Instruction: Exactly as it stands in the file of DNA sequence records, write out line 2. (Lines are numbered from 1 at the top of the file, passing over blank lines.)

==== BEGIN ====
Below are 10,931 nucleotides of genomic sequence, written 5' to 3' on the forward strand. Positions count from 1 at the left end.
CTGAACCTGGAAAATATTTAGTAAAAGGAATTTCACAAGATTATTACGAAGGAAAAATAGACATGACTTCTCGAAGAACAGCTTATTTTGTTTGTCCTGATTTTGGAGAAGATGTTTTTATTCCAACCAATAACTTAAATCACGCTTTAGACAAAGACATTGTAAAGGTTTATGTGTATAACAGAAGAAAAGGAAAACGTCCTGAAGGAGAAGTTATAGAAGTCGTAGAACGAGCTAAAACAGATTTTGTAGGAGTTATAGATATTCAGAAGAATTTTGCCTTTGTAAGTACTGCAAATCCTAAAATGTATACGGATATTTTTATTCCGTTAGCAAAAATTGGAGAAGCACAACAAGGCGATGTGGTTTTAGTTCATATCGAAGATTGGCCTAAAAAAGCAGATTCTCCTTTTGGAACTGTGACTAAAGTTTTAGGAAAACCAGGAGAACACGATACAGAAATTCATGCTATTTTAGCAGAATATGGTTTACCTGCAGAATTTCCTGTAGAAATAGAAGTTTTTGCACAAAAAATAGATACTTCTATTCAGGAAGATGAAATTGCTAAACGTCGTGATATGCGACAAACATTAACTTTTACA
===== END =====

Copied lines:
CTGAACCTGGAAAATATTTAGTAAAAGGAATTTCACAAGATTATTACGAAGGAAAAATAGACATGACTTCTCGAAGAACAGCTTATTTTGTTTGTCCTGATTTTGGAGAAGATGTTTTTATTCCAACCAATAACTTAAATCACGCTTTAGACAAAGACATTGTAAAGGTTTATGTGTATAACAGAAGAAAAGGAAAACGTCCTGAAGGAGAAGTTATAGAAGTCGTAGAACGAGCTAAAACAGATTTTGTAGGAGTTATAGATATTCAGAAGAATTTTGCCTTTGTAAGTACTGCAAATCCTAAAATGTATACGGATATTTTTATTCCGTTAGCAAAAATTGGAGAAGCACAACAAGGCGATGTGGTTTTAGTTCATATCGAAGATTGGCCTAAAAAAGCAGATTCTCCTTTTGGAACTGTGACTAAAGTTTTAGGAAAACCAGGAGAACACGATACAGAAATTCATGCTATTTTAGCAGAATATGGTTTACCTGCAGAATTTCCTGTAGAAATAGAAGTTTTTGCACAAAAAATAGATACTTCTATTCAGGAAGATGAAATTGCTAAACGTCGTGATATGCGACAAACATTAACTTTTACA